What I should like to read one day is a biography of him that blends the superficial details of his life, which are so well known, and the qualities that obtained stardom for him, when displayed on the screen, with those others which led him to the Church at the end of his life or placed a pencil in his hand and a sketchbook before him all through his life and stardom. There is always an inner man, however he is given expression, and I should like to better know Gary Cooper's. I believe that it would be worthwhile.

Daniel

9:32 AM  
Blogger John McElwee said...

Dan Mercer reflects on overlooked aspects of Gary Cooper:


That was a fascinating glimpse you provided of a Gary Cooper other than the one ordinarily thought of. What I've found so distressing about movie actors in general or movie stars, in particular, is that they seem to disappear off the screen. They don't have lives so much as appetites and nothing really to commend them as personalities, other than what we see of them on screen. That's why stars like Barrymore or Gilbert, or John Wayne or Burt Lancaster, who were intelligent and did have interests and accomplishments apart from their work, are so interesting.

Now Cooper becomes more interesting beyond the aspects of his life that the publicity departments of his studios seized upon, or magazines like "Confidential." Riding herd in Montana or having an English public school education, buying his clothes from Saville Row, hunting with Hemingway, or having affairs with beautiful women: of course these can fascinate, but no more so than what one might read of the various narcissistic personalities paraded across the supermarket tabloids today. That he would pick up pen or brush, however, to give expression to what he saw of the world, provides a glimpse of another man. Someone who would draw or write, as a way of understanding what he saw and reflecting it through the prism of his personality, suggests a depth of character greater than he may be credited with.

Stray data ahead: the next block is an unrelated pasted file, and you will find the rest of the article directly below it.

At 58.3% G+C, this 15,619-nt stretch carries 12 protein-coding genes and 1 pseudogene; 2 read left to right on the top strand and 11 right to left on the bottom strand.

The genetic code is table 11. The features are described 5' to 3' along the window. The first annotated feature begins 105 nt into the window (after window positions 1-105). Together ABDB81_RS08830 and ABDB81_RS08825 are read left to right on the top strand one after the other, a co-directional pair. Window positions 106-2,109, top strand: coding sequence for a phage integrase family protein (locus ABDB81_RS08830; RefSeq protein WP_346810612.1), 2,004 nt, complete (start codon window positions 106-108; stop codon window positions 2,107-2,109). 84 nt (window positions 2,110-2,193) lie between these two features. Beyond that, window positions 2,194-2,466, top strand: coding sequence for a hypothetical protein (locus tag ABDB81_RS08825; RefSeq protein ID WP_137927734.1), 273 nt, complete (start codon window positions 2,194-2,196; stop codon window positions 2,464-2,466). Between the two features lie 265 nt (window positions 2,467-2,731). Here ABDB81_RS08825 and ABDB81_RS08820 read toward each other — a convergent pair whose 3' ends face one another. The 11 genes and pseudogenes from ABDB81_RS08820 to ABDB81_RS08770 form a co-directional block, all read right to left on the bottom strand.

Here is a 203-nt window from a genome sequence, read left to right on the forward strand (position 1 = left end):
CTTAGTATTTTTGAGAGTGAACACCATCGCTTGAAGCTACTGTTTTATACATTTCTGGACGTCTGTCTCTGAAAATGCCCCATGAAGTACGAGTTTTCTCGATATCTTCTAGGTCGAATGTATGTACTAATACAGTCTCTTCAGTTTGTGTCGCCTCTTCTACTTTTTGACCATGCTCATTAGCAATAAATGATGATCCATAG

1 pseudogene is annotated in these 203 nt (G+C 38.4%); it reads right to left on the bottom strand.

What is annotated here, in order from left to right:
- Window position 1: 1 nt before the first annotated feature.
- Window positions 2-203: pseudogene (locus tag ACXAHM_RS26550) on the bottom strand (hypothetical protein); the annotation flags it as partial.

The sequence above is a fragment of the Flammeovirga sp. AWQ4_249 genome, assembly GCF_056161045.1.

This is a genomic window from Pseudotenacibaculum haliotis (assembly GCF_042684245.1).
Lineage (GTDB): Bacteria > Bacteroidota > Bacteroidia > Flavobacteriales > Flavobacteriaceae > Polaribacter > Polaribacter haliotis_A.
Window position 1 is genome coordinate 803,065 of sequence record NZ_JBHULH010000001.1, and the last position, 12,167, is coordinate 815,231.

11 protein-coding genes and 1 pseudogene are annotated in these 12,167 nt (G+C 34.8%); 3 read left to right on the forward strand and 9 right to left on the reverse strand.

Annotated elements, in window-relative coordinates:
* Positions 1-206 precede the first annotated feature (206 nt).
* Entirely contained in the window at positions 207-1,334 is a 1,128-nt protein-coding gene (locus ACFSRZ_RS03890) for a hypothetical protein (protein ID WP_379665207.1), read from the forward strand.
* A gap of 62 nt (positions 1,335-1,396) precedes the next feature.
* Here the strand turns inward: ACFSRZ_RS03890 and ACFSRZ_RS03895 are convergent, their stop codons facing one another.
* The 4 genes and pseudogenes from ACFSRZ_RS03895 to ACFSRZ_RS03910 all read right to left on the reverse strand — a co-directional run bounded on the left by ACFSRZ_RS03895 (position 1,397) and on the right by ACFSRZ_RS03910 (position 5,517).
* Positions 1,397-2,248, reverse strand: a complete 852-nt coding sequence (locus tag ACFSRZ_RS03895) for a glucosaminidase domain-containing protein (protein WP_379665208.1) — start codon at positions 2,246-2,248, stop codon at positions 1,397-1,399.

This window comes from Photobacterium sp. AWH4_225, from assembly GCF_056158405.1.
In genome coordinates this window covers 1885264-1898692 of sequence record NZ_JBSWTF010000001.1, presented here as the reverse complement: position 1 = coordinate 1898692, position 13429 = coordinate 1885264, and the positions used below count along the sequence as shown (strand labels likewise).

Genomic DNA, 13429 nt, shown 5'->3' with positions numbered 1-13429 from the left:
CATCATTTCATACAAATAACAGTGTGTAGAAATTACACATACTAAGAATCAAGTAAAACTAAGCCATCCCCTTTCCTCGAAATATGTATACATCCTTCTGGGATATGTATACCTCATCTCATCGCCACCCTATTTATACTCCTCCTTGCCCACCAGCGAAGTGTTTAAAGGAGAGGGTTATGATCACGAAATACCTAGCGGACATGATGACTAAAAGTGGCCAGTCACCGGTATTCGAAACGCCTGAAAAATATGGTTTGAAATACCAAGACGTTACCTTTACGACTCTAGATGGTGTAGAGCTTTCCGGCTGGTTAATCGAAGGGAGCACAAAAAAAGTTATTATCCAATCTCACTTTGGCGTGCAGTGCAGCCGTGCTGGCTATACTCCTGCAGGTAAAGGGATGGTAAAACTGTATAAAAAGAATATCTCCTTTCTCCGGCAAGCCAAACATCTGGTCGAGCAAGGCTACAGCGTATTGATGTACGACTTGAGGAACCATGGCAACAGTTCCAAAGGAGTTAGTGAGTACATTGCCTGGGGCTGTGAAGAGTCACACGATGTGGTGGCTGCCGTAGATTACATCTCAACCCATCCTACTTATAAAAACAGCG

Certainly that must be so for Cooper. The few examples provided in your essay are tantalizing. The painting of what was perhaps a pirate, playing up the almost demonic aspects of the character, or the sketch of a stage coach and horses, deftly picking out just those details that suggest them in action, indicate a modest but real talent.

What I should like to read one day is a biography of him that blends the superficial details of his life, which are so well known, and the qualities that obtained stardom for him, when displayed on the screen, with those others which led him to the Church at the end of his life or placed a pencil in his hand and a sketchbook before him all through his life and stardom. There is always an inner man, however he is given expression, and I should like to better know Gary Cooper's. I believe that it would be worthwhile.

Daniel

9:32 AM